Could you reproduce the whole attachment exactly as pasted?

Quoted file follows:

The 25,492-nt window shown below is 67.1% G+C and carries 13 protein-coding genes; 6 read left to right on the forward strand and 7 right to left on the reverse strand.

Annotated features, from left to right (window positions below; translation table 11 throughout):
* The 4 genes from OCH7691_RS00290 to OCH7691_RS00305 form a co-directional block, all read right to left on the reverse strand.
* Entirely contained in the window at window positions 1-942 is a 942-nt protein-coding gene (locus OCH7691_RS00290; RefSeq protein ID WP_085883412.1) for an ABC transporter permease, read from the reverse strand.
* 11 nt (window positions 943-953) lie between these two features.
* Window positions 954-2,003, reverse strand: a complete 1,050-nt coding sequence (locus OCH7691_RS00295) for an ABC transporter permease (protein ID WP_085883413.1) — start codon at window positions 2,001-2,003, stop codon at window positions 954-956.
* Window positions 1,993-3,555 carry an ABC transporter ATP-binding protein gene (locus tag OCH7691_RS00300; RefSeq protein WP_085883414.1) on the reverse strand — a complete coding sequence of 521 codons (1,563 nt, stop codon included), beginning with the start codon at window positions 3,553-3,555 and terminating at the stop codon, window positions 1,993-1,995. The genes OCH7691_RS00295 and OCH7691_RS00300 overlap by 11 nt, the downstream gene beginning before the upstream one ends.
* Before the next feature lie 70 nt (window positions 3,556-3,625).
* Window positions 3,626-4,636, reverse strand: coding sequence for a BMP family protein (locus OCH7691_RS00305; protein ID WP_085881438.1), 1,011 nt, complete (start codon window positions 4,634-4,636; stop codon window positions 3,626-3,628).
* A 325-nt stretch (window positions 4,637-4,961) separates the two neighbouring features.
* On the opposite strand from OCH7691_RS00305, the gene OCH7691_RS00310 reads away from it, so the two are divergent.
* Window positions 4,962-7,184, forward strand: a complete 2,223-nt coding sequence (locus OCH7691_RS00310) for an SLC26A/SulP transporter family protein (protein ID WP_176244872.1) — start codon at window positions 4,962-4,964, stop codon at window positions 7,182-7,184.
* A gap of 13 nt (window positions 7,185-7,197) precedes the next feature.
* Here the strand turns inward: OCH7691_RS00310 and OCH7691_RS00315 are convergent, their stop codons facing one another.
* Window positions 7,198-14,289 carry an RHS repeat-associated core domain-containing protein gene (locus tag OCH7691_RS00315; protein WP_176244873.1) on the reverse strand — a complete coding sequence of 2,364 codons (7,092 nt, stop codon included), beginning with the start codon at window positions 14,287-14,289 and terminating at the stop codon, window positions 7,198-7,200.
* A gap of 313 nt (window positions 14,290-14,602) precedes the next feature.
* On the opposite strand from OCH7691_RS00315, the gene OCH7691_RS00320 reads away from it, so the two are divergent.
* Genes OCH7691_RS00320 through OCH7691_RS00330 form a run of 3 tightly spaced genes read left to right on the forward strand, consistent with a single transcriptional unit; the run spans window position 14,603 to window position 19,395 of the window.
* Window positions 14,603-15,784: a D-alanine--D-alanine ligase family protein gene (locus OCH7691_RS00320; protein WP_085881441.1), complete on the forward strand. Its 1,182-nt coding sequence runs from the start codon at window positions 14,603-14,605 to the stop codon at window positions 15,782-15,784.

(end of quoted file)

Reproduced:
The 25,492-nt window shown below is 67.1% G+C and carries 13 protein-coding genes; 6 read left to right on the forward strand and 7 right to left on the reverse strand.

Annotated features, from left to right (window positions below; translation table 11 throughout):
* The 4 genes from OCH7691_RS00290 to OCH7691_RS00305 form a co-directional block, all read right to left on the reverse strand.
* Entirely contained in the window at window positions 1-942 is a 942-nt protein-coding gene (locus OCH7691_RS00290; RefSeq protein ID WP_085883412.1) for an ABC transporter permease, read from the reverse strand.
* 11 nt (window positions 943-953) lie between these two features.
* Window positions 954-2,003, reverse strand: a complete 1,050-nt coding sequence (locus OCH7691_RS00295) for an ABC transporter permease (protein ID WP_085883413.1) — start codon at window positions 2,001-2,003, stop codon at window positions 954-956.
* Window positions 1,993-3,555 carry an ABC transporter ATP-binding protein gene (locus tag OCH7691_RS00300; RefSeq protein WP_085883414.1) on the reverse strand — a complete coding sequence of 521 codons (1,563 nt, stop codon included), beginning with the start codon at window positions 3,553-3,555 and terminating at the stop codon, window positions 1,993-1,995. The genes OCH7691_RS00295 and OCH7691_RS00300 overlap by 11 nt, the downstream gene beginning before the upstream one ends.
* Before the next feature lie 70 nt (window positions 3,556-3,625).
* Window positions 3,626-4,636, reverse strand: coding sequence for a BMP family protein (locus OCH7691_RS00305; protein ID WP_085881438.1), 1,011 nt, complete (start codon window positions 4,634-4,636; stop codon window positions 3,626-3,628).
* A 325-nt stretch (window positions 4,637-4,961) separates the two neighbouring features.
* On the opposite strand from OCH7691_RS00305, the gene OCH7691_RS00310 reads away from it, so the two are divergent.
* Window positions 4,962-7,184, forward strand: a complete 2,223-nt coding sequence (locus OCH7691_RS00310) for an SLC26A/SulP transporter family protein (protein ID WP_176244872.1) — start codon at window positions 4,962-4,964, stop codon at window positions 7,182-7,184.
* A gap of 13 nt (window positions 7,185-7,197) precedes the next feature.
* Here the strand turns inward: OCH7691_RS00310 and OCH7691_RS00315 are convergent, their stop codons facing one another.
* Window positions 7,198-14,289 carry an RHS repeat-associated core domain-containing protein gene (locus tag OCH7691_RS00315; protein WP_176244873.1) on the reverse strand — a complete coding sequence of 2,364 codons (7,092 nt, stop codon included), beginning with the start codon at window positions 14,287-14,289 and terminating at the stop codon, window positions 7,198-7,200.
* A gap of 313 nt (window positions 14,290-14,602) precedes the next feature.
* On the opposite strand from OCH7691_RS00315, the gene OCH7691_RS00320 reads away from it, so the two are divergent.
* Genes OCH7691_RS00320 through OCH7691_RS00330 form a run of 3 tightly spaced genes read left to right on the forward strand, consistent with a single transcriptional unit; the run spans window position 14,603 to window position 19,395 of the window.
* Window positions 14,603-15,784: a D-alanine--D-alanine ligase family protein gene (locus OCH7691_RS00320; protein WP_085881441.1), complete on the forward strand. Its 1,182-nt coding sequence runs from the start codon at window positions 14,603-14,605 to the stop codon at window positions 15,782-15,784.